Lawsuit Puts Labour Brokers in Spotlight

Cape Times (South Africa), November 30, 2009 | Go to article overview

Lawsuit Puts Labour Brokers in Spotlight


BYLINE: ELSAB201 HUYSAMEN

Employees or directors have a legal and moral duty to exercise the powers of their office for the benefit of the employer or the firm, and directors must not put themselves in a position where their personal interests and their fiduciary duties may conflict.

But does someone who works for a client through a labour broker owe the client a fiduciary duty?

In Volvo (SA) (Pty) Ltd v Yssel ZASCA 82 this was essentially the question the Labour Appeal Court (LAC) was called upon to answer.

In 2000 Volvo required the services of a manager for its information technology division, and Volvo decided to offer Yssel the position. Yssel, however, did not want to enter into direct employment with Volvo and asked to be appointed via a labour broker he knew.

Volvo reluctantly accepted this arrangement. On receipt of monthly invoices, Volvo would pay the labour broker a fee for the services of Yssel. The broker in turn was responsible for remunerating Yssel.

By 2004 there were six other personnel in Yssel's department, all of whom were employed through labour brokers. Yssel told Volvo's HR manager that some of the staff were unhappy with their labour brokers and he could arrange for them to be transferred to his labour broker. Volvo and the staff agreed.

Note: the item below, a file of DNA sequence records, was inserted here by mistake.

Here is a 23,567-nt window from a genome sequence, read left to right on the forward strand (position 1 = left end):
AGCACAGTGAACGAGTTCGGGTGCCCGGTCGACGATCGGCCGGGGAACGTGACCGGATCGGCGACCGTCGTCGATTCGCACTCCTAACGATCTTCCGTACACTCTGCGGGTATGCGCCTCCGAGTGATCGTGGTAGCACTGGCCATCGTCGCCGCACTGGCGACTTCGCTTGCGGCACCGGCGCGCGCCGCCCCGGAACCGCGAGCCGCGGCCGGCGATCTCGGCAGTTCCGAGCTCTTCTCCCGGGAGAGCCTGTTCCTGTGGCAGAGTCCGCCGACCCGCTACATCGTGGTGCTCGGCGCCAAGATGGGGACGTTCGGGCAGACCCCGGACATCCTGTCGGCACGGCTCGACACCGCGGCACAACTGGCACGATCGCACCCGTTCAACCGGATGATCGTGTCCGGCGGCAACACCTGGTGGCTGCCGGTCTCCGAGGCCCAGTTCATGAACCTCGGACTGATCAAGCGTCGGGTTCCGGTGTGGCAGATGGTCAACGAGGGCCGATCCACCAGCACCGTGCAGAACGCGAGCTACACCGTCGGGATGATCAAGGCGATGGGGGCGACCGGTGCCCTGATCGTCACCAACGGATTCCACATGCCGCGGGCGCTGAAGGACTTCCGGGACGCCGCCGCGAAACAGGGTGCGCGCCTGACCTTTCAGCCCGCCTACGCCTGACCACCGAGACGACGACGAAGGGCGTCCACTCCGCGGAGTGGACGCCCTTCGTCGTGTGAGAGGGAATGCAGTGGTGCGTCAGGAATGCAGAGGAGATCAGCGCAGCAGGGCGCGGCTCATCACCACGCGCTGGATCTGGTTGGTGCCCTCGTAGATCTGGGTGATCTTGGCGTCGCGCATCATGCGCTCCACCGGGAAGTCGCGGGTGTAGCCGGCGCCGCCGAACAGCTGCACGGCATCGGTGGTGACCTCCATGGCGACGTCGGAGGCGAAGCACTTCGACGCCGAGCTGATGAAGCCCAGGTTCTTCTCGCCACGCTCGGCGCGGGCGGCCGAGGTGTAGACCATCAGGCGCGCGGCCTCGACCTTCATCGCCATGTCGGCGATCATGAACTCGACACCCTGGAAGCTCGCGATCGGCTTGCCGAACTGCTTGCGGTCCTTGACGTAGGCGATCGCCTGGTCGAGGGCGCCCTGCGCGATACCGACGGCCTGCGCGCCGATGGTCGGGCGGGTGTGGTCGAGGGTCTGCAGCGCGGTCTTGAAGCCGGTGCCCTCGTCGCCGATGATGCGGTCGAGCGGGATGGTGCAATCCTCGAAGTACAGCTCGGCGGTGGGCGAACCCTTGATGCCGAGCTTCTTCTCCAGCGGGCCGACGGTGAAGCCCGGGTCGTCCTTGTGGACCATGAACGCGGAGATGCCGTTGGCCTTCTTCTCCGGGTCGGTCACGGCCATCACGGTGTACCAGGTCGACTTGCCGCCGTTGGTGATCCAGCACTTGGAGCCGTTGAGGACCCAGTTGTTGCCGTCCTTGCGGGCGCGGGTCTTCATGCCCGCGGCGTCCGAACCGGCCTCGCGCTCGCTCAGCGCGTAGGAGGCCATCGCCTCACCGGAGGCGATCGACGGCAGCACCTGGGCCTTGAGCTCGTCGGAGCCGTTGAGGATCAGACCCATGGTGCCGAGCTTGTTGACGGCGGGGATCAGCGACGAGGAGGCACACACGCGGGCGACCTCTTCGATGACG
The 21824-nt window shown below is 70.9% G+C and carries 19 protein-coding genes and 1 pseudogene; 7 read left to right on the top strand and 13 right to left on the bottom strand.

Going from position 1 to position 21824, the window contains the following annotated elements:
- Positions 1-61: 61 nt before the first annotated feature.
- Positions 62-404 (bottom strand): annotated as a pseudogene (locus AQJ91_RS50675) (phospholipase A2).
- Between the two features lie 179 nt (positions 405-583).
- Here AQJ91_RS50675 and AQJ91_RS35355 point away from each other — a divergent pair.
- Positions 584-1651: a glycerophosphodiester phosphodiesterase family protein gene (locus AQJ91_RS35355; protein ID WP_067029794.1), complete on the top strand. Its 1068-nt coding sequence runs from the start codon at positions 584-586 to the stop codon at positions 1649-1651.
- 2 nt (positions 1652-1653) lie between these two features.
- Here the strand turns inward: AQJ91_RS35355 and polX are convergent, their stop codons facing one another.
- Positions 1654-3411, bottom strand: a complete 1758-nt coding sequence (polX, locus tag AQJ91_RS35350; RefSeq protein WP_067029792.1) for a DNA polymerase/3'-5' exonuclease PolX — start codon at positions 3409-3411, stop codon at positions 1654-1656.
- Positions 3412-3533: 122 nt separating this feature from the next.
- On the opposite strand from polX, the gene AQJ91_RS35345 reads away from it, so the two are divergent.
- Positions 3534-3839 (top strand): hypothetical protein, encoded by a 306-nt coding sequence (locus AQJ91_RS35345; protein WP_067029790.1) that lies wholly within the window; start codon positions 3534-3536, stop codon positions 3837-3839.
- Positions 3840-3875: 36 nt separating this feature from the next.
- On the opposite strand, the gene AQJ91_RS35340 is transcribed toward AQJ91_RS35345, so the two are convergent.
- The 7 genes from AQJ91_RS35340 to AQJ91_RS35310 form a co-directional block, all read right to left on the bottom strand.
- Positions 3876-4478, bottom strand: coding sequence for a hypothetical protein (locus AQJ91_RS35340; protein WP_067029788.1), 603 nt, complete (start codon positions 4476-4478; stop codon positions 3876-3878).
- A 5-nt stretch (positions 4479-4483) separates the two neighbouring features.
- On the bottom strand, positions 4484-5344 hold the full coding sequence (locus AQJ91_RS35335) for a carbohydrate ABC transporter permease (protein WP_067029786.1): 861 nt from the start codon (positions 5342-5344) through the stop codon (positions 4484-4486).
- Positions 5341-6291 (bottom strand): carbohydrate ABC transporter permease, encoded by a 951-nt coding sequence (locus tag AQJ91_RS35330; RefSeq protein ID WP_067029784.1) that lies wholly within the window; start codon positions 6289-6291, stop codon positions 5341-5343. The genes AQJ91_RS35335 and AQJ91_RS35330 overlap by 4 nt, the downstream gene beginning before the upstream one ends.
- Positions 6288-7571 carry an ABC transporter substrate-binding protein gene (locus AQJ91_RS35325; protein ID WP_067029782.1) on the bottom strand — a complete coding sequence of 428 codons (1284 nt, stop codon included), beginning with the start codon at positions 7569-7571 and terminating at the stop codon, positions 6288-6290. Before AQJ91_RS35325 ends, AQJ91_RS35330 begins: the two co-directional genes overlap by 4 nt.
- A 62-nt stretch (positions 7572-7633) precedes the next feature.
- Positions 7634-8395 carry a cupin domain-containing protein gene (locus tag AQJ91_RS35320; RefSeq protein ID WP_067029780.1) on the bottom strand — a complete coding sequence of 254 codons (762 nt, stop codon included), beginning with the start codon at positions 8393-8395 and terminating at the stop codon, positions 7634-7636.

Volvo had no direct contact with the broker and dealt through Yssel who acted as, what he termed, a facilitator or intermediary. The labour broker sent invoices to Yssel each month for the services of the personnel and Yssel submitted them for payment to Volvo.

However, unbeknown to Volvo and the staff, about 40 percent of each monthly payment made by Volvo ended up in Yssel's pocket. Subsequently it was found that he had an arrangement with the labour broker to be paid a commission for personnel he transferred to the broker and that he had asked the labour broker not to disclose this to Volvo or the other staff.

After Volvo found out, and while drafting Yssel's suspension letter, Yssel resigned. For Yssel this might have been the easy way out; however, Volvo sued Yssel in the High Court for payment of R775 107, being the commission he had received from the labour broker. Volvo claimed Yssel had earned those amounts in breach of a fiduciary duty he owed to Volvo to act in its best interests and not his own.

Yssel argued that he never stood in any fiduciary relationship towards Volvo, mainly because he had no contractual relationship with Volvo.

The LAC held that though certain relationships were clearly recognisable as encompassing fiduciary duties, there was no closed list of such relationships.

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Lawsuit Puts Labour Brokers in Spotlight
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